These conclusions have been questioned by some scholars and pastors. The findings may not be applicable to our situation. Yet, this can lead us to further discussion and enable us to find answers.

Four types of proxemics are mentioned by Edward Hall: public distance, social distance, personal distance and intimate distance.  Space does communicate non-verbally.  Intimate distance is characterized by 0 to 2 feet of space between two individuals (i.e. husband and wife) while public distance is measured at 12 or more feet between persons (i.e. strangers).

I wish our parishioners move from public distance to intimate distance and communicate their relationship with God in the tabernacle.

When you sit in the front pews you come closer to the altar and the tabernacle. Although the people of God pray together during the Mass as one assembly, every individual soul is touched by God’s grace. Nearness allows easy access to divine rapture.

A closer look at the altar, the celebrant and all that happen during the Mass enable maximum participation. 

Children learn from us by observing what we DO. Late coming, back pew choosing, pew end picking and less participation of elders will be imitated by the younger ones in future.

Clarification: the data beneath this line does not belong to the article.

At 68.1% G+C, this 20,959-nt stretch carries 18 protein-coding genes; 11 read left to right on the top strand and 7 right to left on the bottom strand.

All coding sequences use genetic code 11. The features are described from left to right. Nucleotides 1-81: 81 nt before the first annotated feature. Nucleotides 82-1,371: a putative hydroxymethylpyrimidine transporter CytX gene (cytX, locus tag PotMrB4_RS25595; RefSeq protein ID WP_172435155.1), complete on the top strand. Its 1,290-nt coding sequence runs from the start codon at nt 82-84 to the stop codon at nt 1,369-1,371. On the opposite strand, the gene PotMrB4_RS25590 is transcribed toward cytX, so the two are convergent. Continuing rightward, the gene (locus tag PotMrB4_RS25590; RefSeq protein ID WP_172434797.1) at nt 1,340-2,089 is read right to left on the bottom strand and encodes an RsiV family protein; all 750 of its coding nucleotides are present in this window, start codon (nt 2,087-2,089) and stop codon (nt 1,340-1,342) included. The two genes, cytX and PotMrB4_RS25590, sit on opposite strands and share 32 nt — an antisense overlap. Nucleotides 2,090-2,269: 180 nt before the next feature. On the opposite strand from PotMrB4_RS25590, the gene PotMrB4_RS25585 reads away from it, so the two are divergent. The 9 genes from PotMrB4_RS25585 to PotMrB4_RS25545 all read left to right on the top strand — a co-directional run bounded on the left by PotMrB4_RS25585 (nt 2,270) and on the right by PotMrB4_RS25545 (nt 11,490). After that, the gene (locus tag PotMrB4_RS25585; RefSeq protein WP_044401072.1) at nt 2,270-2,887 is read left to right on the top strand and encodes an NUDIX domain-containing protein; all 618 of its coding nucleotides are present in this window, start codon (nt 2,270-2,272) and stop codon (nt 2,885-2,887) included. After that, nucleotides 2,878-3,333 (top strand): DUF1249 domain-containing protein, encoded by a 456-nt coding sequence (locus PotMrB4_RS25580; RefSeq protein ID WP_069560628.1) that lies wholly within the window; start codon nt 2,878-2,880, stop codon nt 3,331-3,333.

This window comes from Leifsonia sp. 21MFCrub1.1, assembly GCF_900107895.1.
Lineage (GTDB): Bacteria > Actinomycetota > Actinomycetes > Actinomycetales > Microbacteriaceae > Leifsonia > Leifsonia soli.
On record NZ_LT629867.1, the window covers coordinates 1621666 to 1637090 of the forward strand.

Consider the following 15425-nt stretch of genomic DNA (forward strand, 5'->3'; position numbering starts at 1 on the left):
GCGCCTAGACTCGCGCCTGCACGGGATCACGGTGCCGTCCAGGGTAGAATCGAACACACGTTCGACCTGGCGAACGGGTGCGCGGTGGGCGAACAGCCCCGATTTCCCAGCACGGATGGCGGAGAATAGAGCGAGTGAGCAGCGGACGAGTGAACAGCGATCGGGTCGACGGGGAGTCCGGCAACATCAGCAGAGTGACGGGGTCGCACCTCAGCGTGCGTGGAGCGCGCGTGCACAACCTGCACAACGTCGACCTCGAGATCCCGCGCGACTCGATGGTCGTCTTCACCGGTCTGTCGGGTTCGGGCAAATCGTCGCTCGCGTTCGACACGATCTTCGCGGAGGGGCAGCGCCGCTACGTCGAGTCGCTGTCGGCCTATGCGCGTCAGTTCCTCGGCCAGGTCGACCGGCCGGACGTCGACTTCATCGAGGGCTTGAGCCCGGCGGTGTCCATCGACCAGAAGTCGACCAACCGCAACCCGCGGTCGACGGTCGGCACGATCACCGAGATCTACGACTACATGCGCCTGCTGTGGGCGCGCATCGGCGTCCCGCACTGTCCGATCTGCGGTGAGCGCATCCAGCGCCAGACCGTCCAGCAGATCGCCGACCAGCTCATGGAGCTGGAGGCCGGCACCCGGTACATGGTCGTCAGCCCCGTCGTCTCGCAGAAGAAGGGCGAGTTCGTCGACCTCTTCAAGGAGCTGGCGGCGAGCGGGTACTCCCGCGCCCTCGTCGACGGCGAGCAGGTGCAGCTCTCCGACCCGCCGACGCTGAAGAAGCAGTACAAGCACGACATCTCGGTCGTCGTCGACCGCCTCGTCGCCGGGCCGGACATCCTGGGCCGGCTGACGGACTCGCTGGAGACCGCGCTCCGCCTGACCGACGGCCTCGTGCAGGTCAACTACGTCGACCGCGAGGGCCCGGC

Next time when you come to church, consider all the factors mentioned here. Every step we take in spiritual life brings us closer to God. Your coming closer to God is revealed non-verbally and spatially. Come closer!

Comments

  • Susan FeasterPosted on 8/12/19

    Why are the front pews empty during mass? Maybe some parishioners fear that if they sit in the front pew they will be called upon during the sermon to answer a question? Possibly they are self-conscious and don't want to feel like they are the center of attention. They may be struggling and very sad and don't want to be "up front" where everyone can see them.

    The sheer fact that people attend mass shows their decision to engage with God and feel his love. One does not have to sit in the front pew to receive the blessings that come from attending mass, most importantly receiving the Eucharist. The word of God can be heard just as well in the back as the front allowing the listener to quietly meditate and receive God's message of love.